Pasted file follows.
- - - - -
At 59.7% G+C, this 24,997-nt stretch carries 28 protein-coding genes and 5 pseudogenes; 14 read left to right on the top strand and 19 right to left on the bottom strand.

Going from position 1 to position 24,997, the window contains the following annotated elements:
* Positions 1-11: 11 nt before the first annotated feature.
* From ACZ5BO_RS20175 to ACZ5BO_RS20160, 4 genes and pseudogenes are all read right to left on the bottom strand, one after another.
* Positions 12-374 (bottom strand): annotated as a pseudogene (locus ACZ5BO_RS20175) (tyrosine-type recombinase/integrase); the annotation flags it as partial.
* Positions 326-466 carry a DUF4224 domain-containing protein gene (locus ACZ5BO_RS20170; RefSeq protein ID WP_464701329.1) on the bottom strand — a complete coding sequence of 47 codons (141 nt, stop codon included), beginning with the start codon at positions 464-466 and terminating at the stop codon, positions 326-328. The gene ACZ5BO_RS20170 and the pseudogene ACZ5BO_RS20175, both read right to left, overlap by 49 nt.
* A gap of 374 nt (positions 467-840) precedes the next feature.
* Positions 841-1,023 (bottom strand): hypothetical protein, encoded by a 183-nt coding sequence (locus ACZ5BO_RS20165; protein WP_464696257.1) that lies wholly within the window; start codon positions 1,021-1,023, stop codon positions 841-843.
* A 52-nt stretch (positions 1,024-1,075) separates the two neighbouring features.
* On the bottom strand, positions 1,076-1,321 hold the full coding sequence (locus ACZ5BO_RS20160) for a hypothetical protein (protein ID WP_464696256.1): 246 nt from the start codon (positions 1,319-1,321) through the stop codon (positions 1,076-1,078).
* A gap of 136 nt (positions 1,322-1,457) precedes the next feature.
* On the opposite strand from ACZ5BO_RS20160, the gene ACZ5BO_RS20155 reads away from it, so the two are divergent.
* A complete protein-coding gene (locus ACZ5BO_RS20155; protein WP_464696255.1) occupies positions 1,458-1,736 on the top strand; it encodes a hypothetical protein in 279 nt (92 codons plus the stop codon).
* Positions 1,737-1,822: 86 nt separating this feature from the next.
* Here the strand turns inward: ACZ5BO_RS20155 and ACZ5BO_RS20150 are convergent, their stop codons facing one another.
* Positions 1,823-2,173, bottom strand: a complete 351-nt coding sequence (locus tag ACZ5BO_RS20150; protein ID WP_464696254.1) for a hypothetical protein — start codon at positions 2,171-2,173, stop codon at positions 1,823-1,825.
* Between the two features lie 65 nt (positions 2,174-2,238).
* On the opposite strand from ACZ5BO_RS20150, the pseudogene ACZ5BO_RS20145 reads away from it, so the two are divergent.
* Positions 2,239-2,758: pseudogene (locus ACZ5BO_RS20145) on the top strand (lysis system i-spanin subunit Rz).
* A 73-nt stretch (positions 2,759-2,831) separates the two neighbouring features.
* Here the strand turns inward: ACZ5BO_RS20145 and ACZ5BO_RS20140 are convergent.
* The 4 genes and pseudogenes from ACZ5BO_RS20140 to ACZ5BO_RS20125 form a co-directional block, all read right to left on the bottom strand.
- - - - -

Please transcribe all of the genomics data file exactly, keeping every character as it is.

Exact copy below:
At 59.7% G+C, this 24,997-nt stretch carries 28 protein-coding genes and 5 pseudogenes; 14 read left to right on the top strand and 19 right to left on the bottom strand.

Going from position 1 to position 24,997, the window contains the following annotated elements:
* Positions 1-11: 11 nt before the first annotated feature.
* From ACZ5BO_RS20175 to ACZ5BO_RS20160, 4 genes and pseudogenes are all read right to left on the bottom strand, one after another.
* Positions 12-374 (bottom strand): annotated as a pseudogene (locus ACZ5BO_RS20175) (tyrosine-type recombinase/integrase); the annotation flags it as partial.
* Positions 326-466 carry a DUF4224 domain-containing protein gene (locus ACZ5BO_RS20170; RefSeq protein ID WP_464701329.1) on the bottom strand — a complete coding sequence of 47 codons (141 nt, stop codon included), beginning with the start codon at positions 464-466 and terminating at the stop codon, positions 326-328. The gene ACZ5BO_RS20170 and the pseudogene ACZ5BO_RS20175, both read right to left, overlap by 49 nt.
* A gap of 374 nt (positions 467-840) precedes the next feature.
* Positions 841-1,023 (bottom strand): hypothetical protein, encoded by a 183-nt coding sequence (locus ACZ5BO_RS20165; protein WP_464696257.1) that lies wholly within the window; start codon positions 1,021-1,023, stop codon positions 841-843.
* A 52-nt stretch (positions 1,024-1,075) separates the two neighbouring features.
* On the bottom strand, positions 1,076-1,321 hold the full coding sequence (locus ACZ5BO_RS20160) for a hypothetical protein (protein ID WP_464696256.1): 246 nt from the start codon (positions 1,319-1,321) through the stop codon (positions 1,076-1,078).
* A gap of 136 nt (positions 1,322-1,457) precedes the next feature.
* On the opposite strand from ACZ5BO_RS20160, the gene ACZ5BO_RS20155 reads away from it, so the two are divergent.
* A complete protein-coding gene (locus ACZ5BO_RS20155; protein WP_464696255.1) occupies positions 1,458-1,736 on the top strand; it encodes a hypothetical protein in 279 nt (92 codons plus the stop codon).
* Positions 1,737-1,822: 86 nt separating this feature from the next.
* Here the strand turns inward: ACZ5BO_RS20155 and ACZ5BO_RS20150 are convergent, their stop codons facing one another.
* Positions 1,823-2,173, bottom strand: a complete 351-nt coding sequence (locus tag ACZ5BO_RS20150; protein ID WP_464696254.1) for a hypothetical protein — start codon at positions 2,171-2,173, stop codon at positions 1,823-1,825.
* Between the two features lie 65 nt (positions 2,174-2,238).
* On the opposite strand from ACZ5BO_RS20150, the pseudogene ACZ5BO_RS20145 reads away from it, so the two are divergent.
* Positions 2,239-2,758: pseudogene (locus ACZ5BO_RS20145) on the top strand (lysis system i-spanin subunit Rz).
* A 73-nt stretch (positions 2,759-2,831) separates the two neighbouring features.
* Here the strand turns inward: ACZ5BO_RS20145 and ACZ5BO_RS20140 are convergent.
* The 4 genes and pseudogenes from ACZ5BO_RS20140 to ACZ5BO_RS20125 form a co-directional block, all read right to left on the bottom strand.